The story that led to the creation of the teddy bear toy unfolded more than a century ago when President Theodore Roosevelt visited west-central Mississippi and northeastern Louisiana. This photo essay tells that story and celebrates the conservation impact Roosevelt had on that part of the nation.
Theodore Roosevelt National Wildlife Refuge Complex in Mississippi and Tensas River National Wildlife Refuge in Louisiana are steeped in history and folklore. They honor the wildlife conservation legacy of the 26th president of the United States and founder of the Refuge System, Theodore Roosevelt.
The refuges also honor Holt Collier, a widely admired African American outdoorsman of the 19th century. Collier was born a slave, fought for the South in the Civil War and became a hunter/guide extraordinaire. “He’s reported to have killed more bear than Davy Crockett and Daniel Boone,” says Theodore Roosevelt Refuge Complex project leader Mike Rich. “I believe TR said that he was the best hunter he’d ever seen.” Read more
The refuges also celebrate the animal that inspired the teddy bear. In November 1902, Collier guided President Roosevelt on a hunting trip in Mississippi. When Collier cornered and stunned a Louisiana black bear for the President’s benefit, Roosevelt refused to shoot the bear. After the incident was publicized nationally in an editorial cartoon, a New York store owner created a stuffed toy he called “Teddy’s bear.” Read more
The refuges also preserve the rich hunting heritage of the Deep South. In October 1907, Collier guided President Roosevelt on a second bear hunt, this one in northeastern Louisiana near the Tensas River. Today, hunting is still a popular tradition. Tensas River Refuge alone attracts approximately 75,000 hunters annually, which is a great boost to the local economy.
Theodore Roosevelt Refuge Complex comprises seven refuges, including the only refuge named for a president and the only refuge named for an African American. The three largest of the seven refuges are Yazoo, Panther Swamp and Hillside National Wildlife Refuges. Yazoo, established in 1936, is Mississippi’s oldest national wildlife refuge. It is home to a healthy population of American alligators.
Three other refuges in the complex are Mathews Brake, Morgan Brake and Holt Collier National Wildlife Refuges. “I think Mathews Brake is our most picturesque refuge” of the seven, says project leader Rich. Mathews Brake Refuge, which provides habitat for more than 30,000 ducks each winter, is known for duck hunting. A brake, by the way, is a natural wooded wetland area or thicket.
The seventh refuge, Theodore Roosevelt National Wildlife Refuge near U.S. Highway 61, is currently closed to the public. However, it is scheduled to house a new visitor center that will be a “Gateway to the Mississippi Delta,” says Rich. The visitor center will be a showcase not only for the seven refuges but for all federal lands in the Mississippi Delta region, which stretches north from near Vicksburg to the Tennessee border.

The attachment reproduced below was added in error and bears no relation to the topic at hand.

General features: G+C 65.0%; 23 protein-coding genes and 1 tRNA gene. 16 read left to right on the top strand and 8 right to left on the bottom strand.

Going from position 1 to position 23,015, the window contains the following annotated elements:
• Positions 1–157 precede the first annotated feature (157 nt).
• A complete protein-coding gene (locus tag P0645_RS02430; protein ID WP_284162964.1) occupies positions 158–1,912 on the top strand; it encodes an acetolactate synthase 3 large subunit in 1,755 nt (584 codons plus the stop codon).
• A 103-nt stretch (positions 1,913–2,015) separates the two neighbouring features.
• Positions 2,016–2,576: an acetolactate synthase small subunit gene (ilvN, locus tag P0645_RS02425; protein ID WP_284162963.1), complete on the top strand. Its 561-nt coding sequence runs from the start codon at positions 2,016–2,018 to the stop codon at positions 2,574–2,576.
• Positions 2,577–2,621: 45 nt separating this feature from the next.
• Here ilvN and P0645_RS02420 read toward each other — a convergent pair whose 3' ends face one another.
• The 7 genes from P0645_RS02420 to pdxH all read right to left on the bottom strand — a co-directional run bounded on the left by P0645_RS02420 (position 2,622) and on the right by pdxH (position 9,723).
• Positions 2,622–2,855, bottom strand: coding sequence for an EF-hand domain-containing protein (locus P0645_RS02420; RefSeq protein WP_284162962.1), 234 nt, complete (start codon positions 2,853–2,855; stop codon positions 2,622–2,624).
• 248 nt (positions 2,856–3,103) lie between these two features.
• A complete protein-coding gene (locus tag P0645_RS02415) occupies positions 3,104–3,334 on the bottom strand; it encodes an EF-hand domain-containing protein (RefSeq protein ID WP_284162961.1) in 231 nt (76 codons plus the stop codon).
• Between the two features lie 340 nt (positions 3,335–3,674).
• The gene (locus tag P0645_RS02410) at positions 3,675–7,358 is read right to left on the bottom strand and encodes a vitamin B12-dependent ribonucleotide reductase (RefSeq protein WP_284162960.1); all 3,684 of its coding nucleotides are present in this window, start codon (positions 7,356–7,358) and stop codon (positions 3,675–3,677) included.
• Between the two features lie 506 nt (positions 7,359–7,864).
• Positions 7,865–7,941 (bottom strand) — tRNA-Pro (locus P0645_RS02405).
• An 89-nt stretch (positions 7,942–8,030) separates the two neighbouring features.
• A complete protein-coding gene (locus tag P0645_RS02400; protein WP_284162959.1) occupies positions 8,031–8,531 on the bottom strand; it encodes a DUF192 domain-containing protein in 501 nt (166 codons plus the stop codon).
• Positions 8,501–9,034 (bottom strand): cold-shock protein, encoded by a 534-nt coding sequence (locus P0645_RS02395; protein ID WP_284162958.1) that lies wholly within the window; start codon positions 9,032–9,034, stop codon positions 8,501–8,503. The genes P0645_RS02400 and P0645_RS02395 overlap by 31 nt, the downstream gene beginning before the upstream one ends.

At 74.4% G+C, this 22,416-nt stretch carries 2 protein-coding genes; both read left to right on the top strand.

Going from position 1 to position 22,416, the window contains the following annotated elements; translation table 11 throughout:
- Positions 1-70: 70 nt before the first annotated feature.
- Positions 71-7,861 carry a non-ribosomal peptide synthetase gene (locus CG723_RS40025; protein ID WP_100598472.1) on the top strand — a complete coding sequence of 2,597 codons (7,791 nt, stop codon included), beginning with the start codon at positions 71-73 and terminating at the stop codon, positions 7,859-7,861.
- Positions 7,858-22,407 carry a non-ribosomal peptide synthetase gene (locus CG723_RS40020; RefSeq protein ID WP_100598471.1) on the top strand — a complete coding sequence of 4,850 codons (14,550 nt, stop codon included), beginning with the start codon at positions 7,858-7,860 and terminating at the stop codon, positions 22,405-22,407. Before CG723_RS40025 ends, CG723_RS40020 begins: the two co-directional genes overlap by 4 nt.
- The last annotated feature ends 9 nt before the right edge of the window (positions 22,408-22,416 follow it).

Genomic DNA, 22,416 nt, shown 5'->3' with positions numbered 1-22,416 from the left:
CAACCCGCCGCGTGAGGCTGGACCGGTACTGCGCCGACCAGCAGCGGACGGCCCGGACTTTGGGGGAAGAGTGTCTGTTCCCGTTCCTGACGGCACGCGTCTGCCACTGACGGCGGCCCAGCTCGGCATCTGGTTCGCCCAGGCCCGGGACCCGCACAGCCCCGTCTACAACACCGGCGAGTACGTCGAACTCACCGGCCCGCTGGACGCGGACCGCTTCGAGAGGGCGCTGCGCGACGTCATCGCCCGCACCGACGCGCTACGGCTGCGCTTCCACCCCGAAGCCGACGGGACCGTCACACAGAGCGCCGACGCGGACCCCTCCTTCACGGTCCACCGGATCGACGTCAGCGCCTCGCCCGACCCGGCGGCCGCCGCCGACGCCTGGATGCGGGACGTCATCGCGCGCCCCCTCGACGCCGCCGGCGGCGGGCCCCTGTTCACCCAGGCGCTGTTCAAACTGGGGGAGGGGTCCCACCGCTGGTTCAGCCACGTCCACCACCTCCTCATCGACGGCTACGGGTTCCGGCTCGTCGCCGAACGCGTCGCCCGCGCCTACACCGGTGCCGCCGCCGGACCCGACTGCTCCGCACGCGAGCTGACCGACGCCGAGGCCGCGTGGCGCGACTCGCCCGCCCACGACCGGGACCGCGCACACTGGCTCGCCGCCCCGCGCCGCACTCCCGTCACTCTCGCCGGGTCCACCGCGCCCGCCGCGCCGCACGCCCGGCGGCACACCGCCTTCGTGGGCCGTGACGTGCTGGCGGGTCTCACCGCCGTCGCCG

The visitor center’s groundbreaking is scheduled for late this fall. Compared with many refuges, its exhibits will be “a little bit different because it’s a historical event, not just biology or refuge information,” says Rich. Because the 1902 hunt in Mississippi occurred less than a year before Roosevelt founded the Refuge System in 1903 – an era when America was just beginning to focus on protecting wildlife – exhibits will honor Roosevelt on a grand scale. All told, Roosevelt established more than 50 national wildlife refuges.
The exhibits also will: provide a virtual tour of the refuges and other nearby federal lands; stress the importance of the refuges to migratory birds along the Mississippi Flyway; honor Collier’s remarkable life; and recognize 8,000 years of Native American heritage in the area. The center will be along U.S. Highway 61 in Rolling Fork, MS, just south of the Onward Store, which celebrates the legend of the teddy bear.
The exhibits also will feature the Louisiana black bear, which once roamed plentifully across Mississippi, Louisiana and east Texas. By 1992, there were as few as 150 Louisiana black bears in the wild because of loss of their bottomland hardwood forest habitat and human-related mortality. That year, the bear was listed as a threatened species under the Endangered Species Act. Since then, the Louisiana Department of Wildlife and Fisheries, U.S. Fish and Wildlife Service’s Louisiana Ecological Services office, U.S. Department of Agriculture, Black Bear Conservation Coalition and private landowners have helped the bear recover. Those partners have restored bottomland hardwood forest habitat that the bears need to survive. To establish new bear populations or increase the genetic diversity of existing small populations, state and federal wildlife biologists also have relocated bears from Tensas River Refuge, where they thrive, to Bayou Cocodrie, Bayou Teche and Lake Ophelia National Wildlife Refuges, the state of Louisiana’s Three Rivers Wildlife Management Area and elsewhere.
All of that cooperation has paid off. In March 2016, Interior Secretary Sally Jewell announced that the Louisiana black bear has been removed from the threatened and endangered species list. Today, an estimated 750 bears live across the species’ current range, and successful recovery efforts are enabling breeding populations to expand. Consequently, the bear, which is the state mammal of Louisiana, is not likely to become in danger of extinction in the foreseeable future.
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